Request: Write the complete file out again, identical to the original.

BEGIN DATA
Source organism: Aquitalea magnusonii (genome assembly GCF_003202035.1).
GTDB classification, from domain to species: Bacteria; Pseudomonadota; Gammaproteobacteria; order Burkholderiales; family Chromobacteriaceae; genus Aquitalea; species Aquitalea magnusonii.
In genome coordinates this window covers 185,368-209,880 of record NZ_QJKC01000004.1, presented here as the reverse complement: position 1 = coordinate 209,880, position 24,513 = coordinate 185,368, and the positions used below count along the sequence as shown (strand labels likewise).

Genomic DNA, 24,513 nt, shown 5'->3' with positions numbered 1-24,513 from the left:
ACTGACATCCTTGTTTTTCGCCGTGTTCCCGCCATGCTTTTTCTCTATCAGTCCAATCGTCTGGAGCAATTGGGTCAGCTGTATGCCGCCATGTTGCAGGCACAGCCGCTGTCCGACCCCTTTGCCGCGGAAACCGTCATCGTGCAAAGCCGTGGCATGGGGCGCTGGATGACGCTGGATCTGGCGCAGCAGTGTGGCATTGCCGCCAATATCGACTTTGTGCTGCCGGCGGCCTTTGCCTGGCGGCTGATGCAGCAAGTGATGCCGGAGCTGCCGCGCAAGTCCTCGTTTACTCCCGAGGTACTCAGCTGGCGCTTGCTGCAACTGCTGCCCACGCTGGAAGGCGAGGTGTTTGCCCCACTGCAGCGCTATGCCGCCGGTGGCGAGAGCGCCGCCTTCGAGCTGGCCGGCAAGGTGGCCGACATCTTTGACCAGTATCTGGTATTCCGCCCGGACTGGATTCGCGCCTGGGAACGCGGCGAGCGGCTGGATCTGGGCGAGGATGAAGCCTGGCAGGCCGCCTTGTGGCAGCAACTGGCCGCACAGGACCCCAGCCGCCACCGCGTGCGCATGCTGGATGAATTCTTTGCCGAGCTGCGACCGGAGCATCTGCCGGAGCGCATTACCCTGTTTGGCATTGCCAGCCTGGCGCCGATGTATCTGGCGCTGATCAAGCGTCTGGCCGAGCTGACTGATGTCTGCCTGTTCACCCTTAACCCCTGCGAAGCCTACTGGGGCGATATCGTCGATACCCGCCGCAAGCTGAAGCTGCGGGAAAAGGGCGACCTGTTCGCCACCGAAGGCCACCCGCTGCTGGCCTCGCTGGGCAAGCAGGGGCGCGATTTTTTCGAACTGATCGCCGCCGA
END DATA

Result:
Source organism: Aquitalea magnusonii (genome assembly GCF_003202035.1).
GTDB classification, from domain to species: Bacteria; Pseudomonadota; Gammaproteobacteria; order Burkholderiales; family Chromobacteriaceae; genus Aquitalea; species Aquitalea magnusonii.
In genome coordinates this window covers 185,368-209,880 of record NZ_QJKC01000004.1, presented here as the reverse complement: position 1 = coordinate 209,880, position 24,513 = coordinate 185,368, and the positions used below count along the sequence as shown (strand labels likewise).

Genomic DNA, 24,513 nt, shown 5'->3' with positions numbered 1-24,513 from the left:
ACTGACATCCTTGTTTTTCGCCGTGTTCCCGCCATGCTTTTTCTCTATCAGTCCAATCGTCTGGAGCAATTGGGTCAGCTGTATGCCGCCATGTTGCAGGCACAGCCGCTGTCCGACCCCTTTGCCGCGGAAACCGTCATCGTGCAAAGCCGTGGCATGGGGCGCTGGATGACGCTGGATCTGGCGCAGCAGTGTGGCATTGCCGCCAATATCGACTTTGTGCTGCCGGCGGCCTTTGCCTGGCGGCTGATGCAGCAAGTGATGCCGGAGCTGCCGCGCAAGTCCTCGTTTACTCCCGAGGTACTCAGCTGGCGCTTGCTGCAACTGCTGCCCACGCTGGAAGGCGAGGTGTTTGCCCCACTGCAGCGCTATGCCGCCGGTGGCGAGAGCGCCGCCTTCGAGCTGGCCGGCAAGGTGGCCGACATCTTTGACCAGTATCTGGTATTCCGCCCGGACTGGATTCGCGCCTGGGAACGCGGCGAGCGGCTGGATCTGGGCGAGGATGAAGCCTGGCAGGCCGCCTTGTGGCAGCAACTGGCCGCACAGGACCCCAGCCGCCACCGCGTGCGCATGCTGGATGAATTCTTTGCCGAGCTGCGACCGGAGCATCTGCCGGAGCGCATTACCCTGTTTGGCATTGCCAGCCTGGCGCCGATGTATCTGGCGCTGATCAAGCGTCTGGCCGAGCTGACTGATGTCTGCCTGTTCACCCTTAACCCCTGCGAAGCCTACTGGGGCGATATCGTCGATACCCGCCGCAAGCTGAAGCTGCGGGAAAAGGGCGACCTGTTCGCCACCGAAGGCCACCCGCTGCTGGCCTCGCTGGGCAAGCAGGGGCGCGATTTTTTCGAACTGATCGCCGCCGA